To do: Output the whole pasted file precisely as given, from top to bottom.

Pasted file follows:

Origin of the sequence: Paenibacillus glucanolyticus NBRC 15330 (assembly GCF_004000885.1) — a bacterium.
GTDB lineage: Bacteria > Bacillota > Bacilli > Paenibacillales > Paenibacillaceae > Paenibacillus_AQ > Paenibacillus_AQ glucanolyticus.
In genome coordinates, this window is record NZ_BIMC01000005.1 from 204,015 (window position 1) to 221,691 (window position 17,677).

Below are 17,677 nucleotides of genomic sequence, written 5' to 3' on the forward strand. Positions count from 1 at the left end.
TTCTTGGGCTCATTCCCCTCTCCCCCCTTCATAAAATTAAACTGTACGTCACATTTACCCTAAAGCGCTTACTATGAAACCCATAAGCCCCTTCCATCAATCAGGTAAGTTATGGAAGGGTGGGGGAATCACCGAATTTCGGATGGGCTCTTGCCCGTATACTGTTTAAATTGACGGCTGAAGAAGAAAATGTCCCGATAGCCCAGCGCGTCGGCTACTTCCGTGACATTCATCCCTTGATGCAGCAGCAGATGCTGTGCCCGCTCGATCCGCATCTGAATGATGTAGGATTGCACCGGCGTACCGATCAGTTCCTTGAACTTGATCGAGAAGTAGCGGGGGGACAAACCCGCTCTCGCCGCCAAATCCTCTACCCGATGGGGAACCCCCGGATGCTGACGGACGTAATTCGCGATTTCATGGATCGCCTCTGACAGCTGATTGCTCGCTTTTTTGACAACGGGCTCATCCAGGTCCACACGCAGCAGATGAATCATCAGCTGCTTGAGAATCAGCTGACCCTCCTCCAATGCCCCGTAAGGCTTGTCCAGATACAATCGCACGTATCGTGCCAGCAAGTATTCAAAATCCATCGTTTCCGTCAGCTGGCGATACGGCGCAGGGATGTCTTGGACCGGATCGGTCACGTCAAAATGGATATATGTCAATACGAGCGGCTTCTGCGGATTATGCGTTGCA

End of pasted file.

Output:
Origin of the sequence: Paenibacillus glucanolyticus NBRC 15330 (assembly GCF_004000885.1) — a bacterium.
GTDB lineage: Bacteria > Bacillota > Bacilli > Paenibacillales > Paenibacillaceae > Paenibacillus_AQ > Paenibacillus_AQ glucanolyticus.
In genome coordinates, this window is record NZ_BIMC01000005.1 from 204,015 (window position 1) to 221,691 (window position 17,677).

Below are 17,677 nucleotides of genomic sequence, written 5' to 3' on the forward strand. Positions count from 1 at the left end.
TTCTTGGGCTCATTCCCCTCTCCCCCCTTCATAAAATTAAACTGTACGTCACATTTACCCTAAAGCGCTTACTATGAAACCCATAAGCCCCTTCCATCAATCAGGTAAGTTATGGAAGGGTGGGGGAATCACCGAATTTCGGATGGGCTCTTGCCCGTATACTGTTTAAATTGACGGCTGAAGAAGAAAATGTCCCGATAGCCCAGCGCGTCGGCTACTTCCGTGACATTCATCCCTTGATGCAGCAGCAGATGCTGTGCCCGCTCGATCCGCATCTGAATGATGTAGGATTGCACCGGCGTACCGATCAGTTCCTTGAACTTGATCGAGAAGTAGCGGGGGGACAAACCCGCTCTCGCCGCCAAATCCTCTACCCGATGGGGAACCCCCGGATGCTGACGGACGTAATTCGCGATTTCATGGATCGCCTCTGACAGCTGATTGCTCGCTTTTTTGACAACGGGCTCATCCAGGTCCACACGCAGCAGATGAATCATCAGCTGCTTGAGAATCAGCTGACCCTCCTCCAATGCCCCGTAAGGCTTGTCCAGATACAATCGCACGTATCGTGCCAGCAAGTATTCAAAATCCATCGTTTCCGTCAGCTGGCGATACGGCGCAGGGATGTCTTGGACCGGATCGGTCACGTCAAAATGGATATATGTCAATACGAGCGGCTTCTGCGGATTATGCGTTGCA